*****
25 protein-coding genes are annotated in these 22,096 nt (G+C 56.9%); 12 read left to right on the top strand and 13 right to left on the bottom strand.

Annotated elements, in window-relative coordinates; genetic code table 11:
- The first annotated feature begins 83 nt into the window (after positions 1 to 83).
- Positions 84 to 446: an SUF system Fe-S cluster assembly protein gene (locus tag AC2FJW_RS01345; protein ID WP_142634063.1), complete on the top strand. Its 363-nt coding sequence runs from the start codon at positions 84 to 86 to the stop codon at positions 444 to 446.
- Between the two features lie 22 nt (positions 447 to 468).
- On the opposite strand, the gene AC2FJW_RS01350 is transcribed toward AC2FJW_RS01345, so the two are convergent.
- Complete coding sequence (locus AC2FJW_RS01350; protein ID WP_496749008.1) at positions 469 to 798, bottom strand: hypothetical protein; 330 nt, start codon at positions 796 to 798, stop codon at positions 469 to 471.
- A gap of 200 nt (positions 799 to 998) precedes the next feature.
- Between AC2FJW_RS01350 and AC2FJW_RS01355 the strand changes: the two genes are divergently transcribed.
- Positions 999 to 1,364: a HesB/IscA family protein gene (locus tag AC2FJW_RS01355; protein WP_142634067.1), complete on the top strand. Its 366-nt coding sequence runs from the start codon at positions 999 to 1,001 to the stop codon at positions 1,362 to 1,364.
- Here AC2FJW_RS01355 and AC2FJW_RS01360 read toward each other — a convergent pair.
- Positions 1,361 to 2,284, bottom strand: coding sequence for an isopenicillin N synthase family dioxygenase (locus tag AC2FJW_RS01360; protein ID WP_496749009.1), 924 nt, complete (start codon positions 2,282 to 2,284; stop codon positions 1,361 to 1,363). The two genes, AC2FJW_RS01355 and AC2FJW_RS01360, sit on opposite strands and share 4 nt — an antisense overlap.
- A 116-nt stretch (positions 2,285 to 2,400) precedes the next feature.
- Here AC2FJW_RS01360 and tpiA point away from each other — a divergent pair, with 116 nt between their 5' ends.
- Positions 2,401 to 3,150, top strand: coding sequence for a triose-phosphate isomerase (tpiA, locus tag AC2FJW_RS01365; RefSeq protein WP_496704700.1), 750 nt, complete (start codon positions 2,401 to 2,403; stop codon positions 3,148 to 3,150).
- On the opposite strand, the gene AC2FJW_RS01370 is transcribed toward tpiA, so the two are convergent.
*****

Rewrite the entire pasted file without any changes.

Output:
25 protein-coding genes are annotated in these 22,096 nt (G+C 56.9%); 12 read left to right on the top strand and 13 right to left on the bottom strand.

Annotated elements, in window-relative coordinates; genetic code table 11:
- The first annotated feature begins 83 nt into the window (after positions 1 to 83).
- Positions 84 to 446: an SUF system Fe-S cluster assembly protein gene (locus tag AC2FJW_RS01345; protein ID WP_142634063.1), complete on the top strand. Its 363-nt coding sequence runs from the start codon at positions 84 to 86 to the stop codon at positions 444 to 446.
- Between the two features lie 22 nt (positions 447 to 468).
- On the opposite strand, the gene AC2FJW_RS01350 is transcribed toward AC2FJW_RS01345, so the two are convergent.
- Complete coding sequence (locus AC2FJW_RS01350; protein ID WP_496749008.1) at positions 469 to 798, bottom strand: hypothetical protein; 330 nt, start codon at positions 796 to 798, stop codon at positions 469 to 471.
- A gap of 200 nt (positions 799 to 998) precedes the next feature.
- Between AC2FJW_RS01350 and AC2FJW_RS01355 the strand changes: the two genes are divergently transcribed.
- Positions 999 to 1,364: a HesB/IscA family protein gene (locus tag AC2FJW_RS01355; protein WP_142634067.1), complete on the top strand. Its 366-nt coding sequence runs from the start codon at positions 999 to 1,001 to the stop codon at positions 1,362 to 1,364.
- Here AC2FJW_RS01355 and AC2FJW_RS01360 read toward each other — a convergent pair.
- Positions 1,361 to 2,284, bottom strand: coding sequence for an isopenicillin N synthase family dioxygenase (locus tag AC2FJW_RS01360; protein ID WP_496749009.1), 924 nt, complete (start codon positions 2,282 to 2,284; stop codon positions 1,361 to 1,363). The two genes, AC2FJW_RS01355 and AC2FJW_RS01360, sit on opposite strands and share 4 nt — an antisense overlap.
- A 116-nt stretch (positions 2,285 to 2,400) precedes the next feature.
- Here AC2FJW_RS01360 and tpiA point away from each other — a divergent pair, with 116 nt between their 5' ends.
- Positions 2,401 to 3,150, top strand: coding sequence for a triose-phosphate isomerase (tpiA, locus tag AC2FJW_RS01365; RefSeq protein WP_496704700.1), 750 nt, complete (start codon positions 2,401 to 2,403; stop codon positions 3,148 to 3,150).
- On the opposite strand, the gene AC2FJW_RS01370 is transcribed toward tpiA, so the two are convergent.